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title: 'Arizona sentinel Yuma southwest. (Yuma, Ariz.) 1915-1916, September 02, 1915, Image 7',
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Image provided by: Arizona State Library, Archives and Public Records; Phoenix, AZ
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ANOTHER IMPORTANT CHANGE
ORDER BY -MANAGER LAWSON
By Benjamin Franklin Fly)
About two years ago, or
more, a temporary railroad
track was laid across Laguna
lam and one.. 130-000-tb.
steam engine and 20 standard
guage Reclamation "dump'
cars," used for hauling dirt
and rock, were taken from
the Bard side of. the river .to
the Gila valley side, ostensi
bly for the purpose of build
ing a rock revetment to pre
sent further caving of the
-bank on that side of the
It was necessary that the
vyork be done, and . nobody
has complained of i:he way
the work was done, forunder
the persona) supervision of
tion Priest, it seems to have
been well done.
But the cars were left over
The same kind of work had
to be done on the Bard side
of the river and on the levee
from Yuma all the way to the
Mexican line. In order to do
this latter work, cars had to
be rented from a Los Angeles
contractor, the same string of
cars -that citizens of Yuma
have seen hundreds of times
carrying "pulverized lime
stone dust" to the crumbling
In the meantime a whole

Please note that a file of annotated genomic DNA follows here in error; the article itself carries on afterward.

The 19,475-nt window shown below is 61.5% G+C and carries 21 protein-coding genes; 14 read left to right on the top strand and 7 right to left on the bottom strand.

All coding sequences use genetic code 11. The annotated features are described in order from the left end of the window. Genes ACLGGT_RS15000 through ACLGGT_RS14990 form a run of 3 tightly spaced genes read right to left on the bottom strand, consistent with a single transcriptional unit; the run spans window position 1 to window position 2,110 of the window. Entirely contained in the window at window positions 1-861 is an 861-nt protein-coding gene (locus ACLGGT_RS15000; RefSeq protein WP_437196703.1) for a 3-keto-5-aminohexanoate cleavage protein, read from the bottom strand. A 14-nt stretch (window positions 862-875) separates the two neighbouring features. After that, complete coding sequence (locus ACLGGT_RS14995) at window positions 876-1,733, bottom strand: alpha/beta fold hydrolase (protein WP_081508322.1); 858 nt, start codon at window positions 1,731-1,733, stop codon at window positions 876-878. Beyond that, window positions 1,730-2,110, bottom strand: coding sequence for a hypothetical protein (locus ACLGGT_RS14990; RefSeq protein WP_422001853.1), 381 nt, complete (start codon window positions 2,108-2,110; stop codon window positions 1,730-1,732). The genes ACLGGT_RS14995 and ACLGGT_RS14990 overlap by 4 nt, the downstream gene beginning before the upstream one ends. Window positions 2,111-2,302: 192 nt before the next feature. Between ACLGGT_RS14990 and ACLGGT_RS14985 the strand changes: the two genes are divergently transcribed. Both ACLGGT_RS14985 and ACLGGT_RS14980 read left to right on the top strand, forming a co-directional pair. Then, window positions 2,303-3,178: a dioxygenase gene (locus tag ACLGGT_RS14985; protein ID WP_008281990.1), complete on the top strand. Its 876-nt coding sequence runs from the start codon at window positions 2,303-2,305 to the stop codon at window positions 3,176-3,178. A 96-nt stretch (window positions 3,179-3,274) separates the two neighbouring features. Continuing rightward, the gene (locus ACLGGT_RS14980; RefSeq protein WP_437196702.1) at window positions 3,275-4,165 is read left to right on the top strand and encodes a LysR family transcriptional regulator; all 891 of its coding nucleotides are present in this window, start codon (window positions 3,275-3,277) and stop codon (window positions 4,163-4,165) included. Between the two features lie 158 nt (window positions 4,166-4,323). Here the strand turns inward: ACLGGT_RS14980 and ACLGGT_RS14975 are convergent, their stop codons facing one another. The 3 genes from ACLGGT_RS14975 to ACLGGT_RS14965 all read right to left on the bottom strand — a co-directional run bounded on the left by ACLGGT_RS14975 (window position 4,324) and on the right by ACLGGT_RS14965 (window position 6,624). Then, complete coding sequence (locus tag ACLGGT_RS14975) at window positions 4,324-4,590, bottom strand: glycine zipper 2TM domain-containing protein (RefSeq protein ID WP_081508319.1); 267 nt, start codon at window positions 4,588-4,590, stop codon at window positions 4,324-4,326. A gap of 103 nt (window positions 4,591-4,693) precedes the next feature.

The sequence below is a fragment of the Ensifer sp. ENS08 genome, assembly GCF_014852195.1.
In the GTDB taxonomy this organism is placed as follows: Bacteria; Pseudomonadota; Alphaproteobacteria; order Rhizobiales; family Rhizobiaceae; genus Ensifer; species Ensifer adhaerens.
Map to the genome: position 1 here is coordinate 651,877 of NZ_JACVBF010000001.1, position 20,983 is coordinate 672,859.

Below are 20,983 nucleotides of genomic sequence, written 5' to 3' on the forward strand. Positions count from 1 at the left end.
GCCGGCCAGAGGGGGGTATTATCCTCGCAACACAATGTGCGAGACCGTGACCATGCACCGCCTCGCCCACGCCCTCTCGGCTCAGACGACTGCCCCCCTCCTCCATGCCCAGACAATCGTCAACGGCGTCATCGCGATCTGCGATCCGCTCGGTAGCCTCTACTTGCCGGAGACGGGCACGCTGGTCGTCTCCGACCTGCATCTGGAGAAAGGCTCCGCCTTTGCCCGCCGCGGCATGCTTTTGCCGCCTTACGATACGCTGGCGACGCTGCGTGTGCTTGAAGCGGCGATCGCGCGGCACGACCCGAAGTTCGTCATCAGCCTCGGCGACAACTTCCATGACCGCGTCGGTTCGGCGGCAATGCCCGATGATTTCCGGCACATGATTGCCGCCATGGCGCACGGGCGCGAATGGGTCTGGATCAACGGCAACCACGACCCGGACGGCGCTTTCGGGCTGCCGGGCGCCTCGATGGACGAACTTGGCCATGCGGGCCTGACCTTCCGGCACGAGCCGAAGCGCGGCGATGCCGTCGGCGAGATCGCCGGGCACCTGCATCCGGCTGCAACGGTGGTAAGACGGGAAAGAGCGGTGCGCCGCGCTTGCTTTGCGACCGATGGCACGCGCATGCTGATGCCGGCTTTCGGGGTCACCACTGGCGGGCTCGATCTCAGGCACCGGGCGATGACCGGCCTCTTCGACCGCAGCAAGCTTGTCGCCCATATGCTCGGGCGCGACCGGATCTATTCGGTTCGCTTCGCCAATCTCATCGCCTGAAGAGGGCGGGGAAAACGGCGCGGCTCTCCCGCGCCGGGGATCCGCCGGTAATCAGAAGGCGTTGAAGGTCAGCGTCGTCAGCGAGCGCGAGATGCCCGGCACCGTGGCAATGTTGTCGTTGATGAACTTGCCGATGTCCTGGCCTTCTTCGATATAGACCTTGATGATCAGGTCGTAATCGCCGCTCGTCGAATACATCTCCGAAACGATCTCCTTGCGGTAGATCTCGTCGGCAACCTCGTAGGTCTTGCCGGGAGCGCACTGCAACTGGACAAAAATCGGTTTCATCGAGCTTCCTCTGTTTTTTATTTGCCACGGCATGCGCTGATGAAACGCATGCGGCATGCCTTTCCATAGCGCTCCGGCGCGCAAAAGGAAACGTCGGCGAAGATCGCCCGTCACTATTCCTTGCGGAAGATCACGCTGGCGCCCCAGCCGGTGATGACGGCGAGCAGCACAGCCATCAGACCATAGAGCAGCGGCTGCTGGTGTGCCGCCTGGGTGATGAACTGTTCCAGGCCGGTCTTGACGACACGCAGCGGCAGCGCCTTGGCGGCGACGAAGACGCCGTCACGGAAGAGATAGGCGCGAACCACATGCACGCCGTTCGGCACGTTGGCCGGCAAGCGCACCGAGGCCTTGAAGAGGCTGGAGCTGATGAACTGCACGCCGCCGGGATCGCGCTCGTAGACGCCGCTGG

string of small cars that are
not permitted to operate on
regular railroads, were "side
tracked" near Laguna dam
and there left to the tender
mercy of 'the elements and
They could have been
transferred to the Gila side
and operated there with im
punity, for the U. S. R. S. has
its own tracks on that side,
and, after the "rush work"
was comDleted bv the "stan
dard guage" cars, they could
have been brought back to
the Bard side and made to do
the service ior which the
'rented" cars were used,
The temporary track was
That left the 130,000-ibs. steam eng
gine, the 20 standard guage cars and
all other equipment, high and dry, on
the Gila side of the dam, Laguna.
,They are there now, but won't be very
much longer, and thereby hangs a
tale as follows:
I was chatting with Mr. Baldwin
and Mr. Priest one day during "the
late unpleasantness," when the ques
tion of needed equipment was being
discussed. Mr. Priest said among
other things, that at least 25 new cars
"How many cars have you on the
Gila side?" I butted in.
"One 130,000-Ibs. engine and 20
cars," replied the then acting project
"What's that?" said Mr. Baldwin, in
Mr. Priest repeated the information.
"ColoneU I think you started some
thing," said Mr. Baldwin. "How did
you get them across the river?" he
asked, addressing Mr. Priest. v
"Built a temporary track," was the
"At what cost?" asked Mr. Baldwin
"About ?1 200 or 1,500" replied Mr.
"And you want how many new
cars?" asked Mr. Baldwin.
"Not less than 25, which will cost
about 6,000 or 7,000," replied Mr.
"How much will 4t cost to get those
cars back to the Bard side of the
river?" asked Mr. Baldwin.
"About the same that it cost to put
them on the Gila side."
"Better get busy, then, and take
them back. You then won't need quite
so many new cars," said Mr. Baldwin,
giving me a knowing wink.
And now what's going to happen?
Manager Lawson issued an order
today that Laguna dam must be clear
ed of all driftwood by Sept. 15 so
that a temporary railroad track can
be laid in order to bring all those cars
back to where they can do some good,